Monday, September 14, 2015

`The Larger View of His Subject's Grandeur'

A three-way pleasure: a gifted biographer writes about the greatest of all biographies, which in turn is devoted to the man who pioneered the form in English. That is, Joseph Epstein on James Boswell on Samuel Johnson. Regardless of his chosen form – stories, essays, book-length lives or anatomies – Epstein sooner or later gets around to biography, which prompts a thought: Perhaps all imaginative writing, everything short of computer manuals, is biography. Our species is obsessively interested in others of our kind, whether in the form of gossip (the subject of an Epstein volume) or Daniel Deronda. Why is this the case? Here is a possible partial explanation: When reading the life of another, we remain alert to what we share with him and how we differ. An analogous process is underway during the exploratory phase of a friendship or even romantic love. We recognize the essential humanity and mundane commonalities, while acknowledging the alien qualities that define every individual. Learning about another is a reliable way to learn about ourselves.                                                            

This seems especially true of Dr. Johnson, a genius who is like everyone else only more so. He is human to the nth degree, a representative human, whereas Shakespeare and Dante might as well be science fiction, defying everything we know about ourselves. Here is Epstein on the Life of Johnson: “Boswell set out to write a full portrait of the great man in all his weaknesses, failings, faults and oddities, of which Johnson offered a rich smorgasbord. He did so, however, only against the larger view of his subject’s grandeur.” In other words, the warts-and-all approach is not an end in itself. It doesn’t aim at bringing down the mighty. Johnson’s depression and occasional ferociousness heighten our respect for his accomplishments, his compassion, learning, generosity and sense of humor. Boswell isn’t trading in sensationalism; he is celebrating the potential possessed by every man and woman to transcend mere inheritance and environment.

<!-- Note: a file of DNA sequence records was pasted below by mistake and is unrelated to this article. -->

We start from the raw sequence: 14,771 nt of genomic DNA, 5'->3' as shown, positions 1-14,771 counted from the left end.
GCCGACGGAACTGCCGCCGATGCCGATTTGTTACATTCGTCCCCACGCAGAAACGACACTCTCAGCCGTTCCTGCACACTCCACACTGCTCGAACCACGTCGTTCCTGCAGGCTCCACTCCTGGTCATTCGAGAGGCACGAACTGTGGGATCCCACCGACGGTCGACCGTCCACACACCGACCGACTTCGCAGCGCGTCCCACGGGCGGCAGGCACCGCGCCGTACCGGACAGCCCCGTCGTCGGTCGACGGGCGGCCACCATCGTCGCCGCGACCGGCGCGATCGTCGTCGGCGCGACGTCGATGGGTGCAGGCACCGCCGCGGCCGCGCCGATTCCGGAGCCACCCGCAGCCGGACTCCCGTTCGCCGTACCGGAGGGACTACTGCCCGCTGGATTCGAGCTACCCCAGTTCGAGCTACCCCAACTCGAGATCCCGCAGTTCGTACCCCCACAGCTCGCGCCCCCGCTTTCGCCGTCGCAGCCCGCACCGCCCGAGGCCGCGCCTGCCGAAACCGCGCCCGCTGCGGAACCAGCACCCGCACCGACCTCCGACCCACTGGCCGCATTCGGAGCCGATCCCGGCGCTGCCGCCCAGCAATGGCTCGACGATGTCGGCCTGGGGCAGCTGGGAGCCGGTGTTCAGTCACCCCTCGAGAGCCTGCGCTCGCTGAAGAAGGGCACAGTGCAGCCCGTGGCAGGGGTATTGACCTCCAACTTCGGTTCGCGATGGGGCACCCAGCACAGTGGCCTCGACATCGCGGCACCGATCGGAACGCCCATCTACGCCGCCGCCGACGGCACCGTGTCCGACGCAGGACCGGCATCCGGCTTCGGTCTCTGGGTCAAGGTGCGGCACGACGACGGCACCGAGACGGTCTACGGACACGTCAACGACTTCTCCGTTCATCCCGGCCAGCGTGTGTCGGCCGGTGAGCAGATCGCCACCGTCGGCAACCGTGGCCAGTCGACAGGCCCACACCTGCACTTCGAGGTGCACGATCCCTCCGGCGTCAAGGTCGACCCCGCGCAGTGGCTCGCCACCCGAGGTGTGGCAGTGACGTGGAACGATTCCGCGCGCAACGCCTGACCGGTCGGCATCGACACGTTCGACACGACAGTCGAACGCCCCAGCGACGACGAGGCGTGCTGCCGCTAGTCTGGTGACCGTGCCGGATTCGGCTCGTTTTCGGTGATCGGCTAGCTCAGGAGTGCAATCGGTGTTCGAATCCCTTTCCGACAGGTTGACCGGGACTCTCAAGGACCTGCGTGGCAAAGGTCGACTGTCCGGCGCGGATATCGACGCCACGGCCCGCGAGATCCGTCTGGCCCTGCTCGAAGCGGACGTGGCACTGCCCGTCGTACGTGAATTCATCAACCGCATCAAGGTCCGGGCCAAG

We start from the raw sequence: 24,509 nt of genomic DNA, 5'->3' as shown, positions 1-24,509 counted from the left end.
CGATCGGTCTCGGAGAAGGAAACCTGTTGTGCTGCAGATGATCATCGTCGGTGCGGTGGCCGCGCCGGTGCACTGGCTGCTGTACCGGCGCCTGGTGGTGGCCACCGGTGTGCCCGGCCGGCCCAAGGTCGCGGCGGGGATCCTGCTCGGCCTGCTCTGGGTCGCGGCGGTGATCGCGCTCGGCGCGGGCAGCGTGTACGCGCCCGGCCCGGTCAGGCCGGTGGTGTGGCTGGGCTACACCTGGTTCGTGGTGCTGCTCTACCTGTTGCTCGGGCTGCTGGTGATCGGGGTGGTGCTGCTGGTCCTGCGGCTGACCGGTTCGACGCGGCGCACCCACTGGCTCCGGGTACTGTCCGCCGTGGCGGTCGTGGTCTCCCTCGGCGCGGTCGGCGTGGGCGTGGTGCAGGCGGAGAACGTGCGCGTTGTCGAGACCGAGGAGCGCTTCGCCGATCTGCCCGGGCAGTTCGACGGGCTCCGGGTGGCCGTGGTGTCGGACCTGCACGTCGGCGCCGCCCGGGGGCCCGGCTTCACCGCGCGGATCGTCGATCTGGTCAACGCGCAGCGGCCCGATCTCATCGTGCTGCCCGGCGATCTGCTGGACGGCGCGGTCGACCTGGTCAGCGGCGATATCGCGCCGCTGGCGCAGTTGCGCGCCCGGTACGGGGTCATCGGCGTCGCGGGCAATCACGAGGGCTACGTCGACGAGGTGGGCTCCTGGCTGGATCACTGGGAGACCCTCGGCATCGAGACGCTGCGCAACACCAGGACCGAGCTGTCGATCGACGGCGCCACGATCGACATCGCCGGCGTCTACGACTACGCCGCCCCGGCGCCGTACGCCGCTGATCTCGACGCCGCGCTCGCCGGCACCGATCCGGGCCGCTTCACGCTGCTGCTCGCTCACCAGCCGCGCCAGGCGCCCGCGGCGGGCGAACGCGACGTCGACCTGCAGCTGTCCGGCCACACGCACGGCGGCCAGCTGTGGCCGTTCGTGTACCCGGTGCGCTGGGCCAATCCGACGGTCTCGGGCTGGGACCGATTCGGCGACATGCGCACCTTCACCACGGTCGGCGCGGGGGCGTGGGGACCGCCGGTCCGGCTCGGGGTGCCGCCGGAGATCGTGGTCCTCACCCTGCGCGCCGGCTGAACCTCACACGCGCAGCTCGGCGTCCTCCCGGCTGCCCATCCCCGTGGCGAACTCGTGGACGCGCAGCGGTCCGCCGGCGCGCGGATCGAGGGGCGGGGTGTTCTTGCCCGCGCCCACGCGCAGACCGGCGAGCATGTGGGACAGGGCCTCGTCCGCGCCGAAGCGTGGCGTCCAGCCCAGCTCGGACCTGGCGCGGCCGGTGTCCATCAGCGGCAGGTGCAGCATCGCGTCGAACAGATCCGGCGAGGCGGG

One hears the familiar complaint that we learn nothing about the work of a writer by reading his biography. I can’t argue with that, in most cases. I learn nothing useful about A Dance to the Music of Time if I treat it as a roman à clef and decrypt the identities of Powell’s real-life models for his characters. But then again, I’ve never read the biography of a writer in order to better appreciate or understand what he has written. Rather, I’m naturally interested in learning about a sensibility capable of creating books that earned my attention for a day, a week or a month, just as I would want to know more about anyone else who gave me a splendid gift.

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